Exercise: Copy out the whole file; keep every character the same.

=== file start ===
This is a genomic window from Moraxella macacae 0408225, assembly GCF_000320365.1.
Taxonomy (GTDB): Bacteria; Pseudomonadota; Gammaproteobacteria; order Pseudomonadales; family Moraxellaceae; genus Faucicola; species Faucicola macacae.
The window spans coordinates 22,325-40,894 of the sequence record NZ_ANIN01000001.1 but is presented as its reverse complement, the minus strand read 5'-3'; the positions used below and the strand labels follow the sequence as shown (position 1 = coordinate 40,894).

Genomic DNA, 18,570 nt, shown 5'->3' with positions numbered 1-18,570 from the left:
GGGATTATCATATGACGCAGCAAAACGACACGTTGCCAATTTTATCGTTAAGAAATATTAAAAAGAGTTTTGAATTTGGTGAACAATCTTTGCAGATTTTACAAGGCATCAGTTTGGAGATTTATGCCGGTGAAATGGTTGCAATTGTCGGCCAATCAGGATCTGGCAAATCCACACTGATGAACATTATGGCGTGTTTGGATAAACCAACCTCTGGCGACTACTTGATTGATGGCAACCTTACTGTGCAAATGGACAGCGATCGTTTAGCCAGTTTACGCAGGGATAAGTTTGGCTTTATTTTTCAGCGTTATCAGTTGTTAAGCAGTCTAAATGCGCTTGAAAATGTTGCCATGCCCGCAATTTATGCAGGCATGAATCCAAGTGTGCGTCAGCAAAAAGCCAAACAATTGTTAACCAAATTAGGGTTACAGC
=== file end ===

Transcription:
This is a genomic window from Moraxella macacae 0408225, assembly GCF_000320365.1.
Taxonomy (GTDB): Bacteria; Pseudomonadota; Gammaproteobacteria; order Pseudomonadales; family Moraxellaceae; genus Faucicola; species Faucicola macacae.
The window spans coordinates 22,325-40,894 of the sequence record NZ_ANIN01000001.1 but is presented as its reverse complement, the minus strand read 5'-3'; the positions used below and the strand labels follow the sequence as shown (position 1 = coordinate 40,894).

Genomic DNA, 18,570 nt, shown 5'->3' with positions numbered 1-18,570 from the left:
GGGATTATCATATGACGCAGCAAAACGACACGTTGCCAATTTTATCGTTAAGAAATATTAAAAAGAGTTTTGAATTTGGTGAACAATCTTTGCAGATTTTACAAGGCATCAGTTTGGAGATTTATGCCGGTGAAATGGTTGCAATTGTCGGCCAATCAGGATCTGGCAAATCCACACTGATGAACATTATGGCGTGTTTGGATAAACCAACCTCTGGCGACTACTTGATTGATGGCAACCTTACTGTGCAAATGGACAGCGATCGTTTAGCCAGTTTACGCAGGGATAAGTTTGGCTTTATTTTTCAGCGTTATCAGTTGTTAAGCAGTCTAAATGCGCTTGAAAATGTTGCCATGCCCGCAATTTATGCAGGCATGAATCCAAGTGTGCGTCAGCAAAAAGCCAAACAATTGTTAACCAAATTAGGGTTACAGC